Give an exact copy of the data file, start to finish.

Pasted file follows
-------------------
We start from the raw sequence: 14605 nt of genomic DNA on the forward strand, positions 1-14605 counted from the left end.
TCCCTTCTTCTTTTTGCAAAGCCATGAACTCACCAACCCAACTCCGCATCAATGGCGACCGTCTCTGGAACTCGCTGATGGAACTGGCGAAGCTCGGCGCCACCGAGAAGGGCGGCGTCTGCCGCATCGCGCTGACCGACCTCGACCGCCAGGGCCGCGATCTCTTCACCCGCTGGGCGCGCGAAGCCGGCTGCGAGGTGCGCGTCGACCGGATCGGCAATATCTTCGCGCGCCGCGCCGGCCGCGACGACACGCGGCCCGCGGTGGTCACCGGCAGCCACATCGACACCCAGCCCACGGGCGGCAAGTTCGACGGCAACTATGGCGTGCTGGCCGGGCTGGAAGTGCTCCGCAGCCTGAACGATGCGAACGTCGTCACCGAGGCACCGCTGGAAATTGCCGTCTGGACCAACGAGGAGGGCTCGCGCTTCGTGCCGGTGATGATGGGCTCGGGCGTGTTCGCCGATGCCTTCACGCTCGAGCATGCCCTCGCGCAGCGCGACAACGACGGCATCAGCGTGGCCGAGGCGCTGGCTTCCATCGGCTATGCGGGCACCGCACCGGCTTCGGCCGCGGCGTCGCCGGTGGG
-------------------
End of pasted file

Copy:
We start from the raw sequence: 14605 nt of genomic DNA on the forward strand, positions 1-14605 counted from the left end.
TCCCTTCTTCTTTTTGCAAAGCCATGAACTCACCAACCCAACTCCGCATCAATGGCGACCGTCTCTGGAACTCGCTGATGGAACTGGCGAAGCTCGGCGCCACCGAGAAGGGCGGCGTCTGCCGCATCGCGCTGACCGACCTCGACCGCCAGGGCCGCGATCTCTTCACCCGCTGGGCGCGCGAAGCCGGCTGCGAGGTGCGCGTCGACCGGATCGGCAATATCTTCGCGCGCCGCGCCGGCCGCGACGACACGCGGCCCGCGGTGGTCACCGGCAGCCACATCGACACCCAGCCCACGGGCGGCAAGTTCGACGGCAACTATGGCGTGCTGGCCGGGCTGGAAGTGCTCCGCAGCCTGAACGATGCGAACGTCGTCACCGAGGCACCGCTGGAAATTGCCGTCTGGACCAACGAGGAGGGCTCGCGCTTCGTGCCGGTGATGATGGGCTCGGGCGTGTTCGCCGATGCCTTCACGCTCGAGCATGCCCTCGCGCAGCGCGACAACGACGGCATCAGCGTGGCCGAGGCGCTGGCTTCCATCGGCTATGCGGGCACCGCACCGGCTTCGGCCGCGGCGTCGCCGGTGGG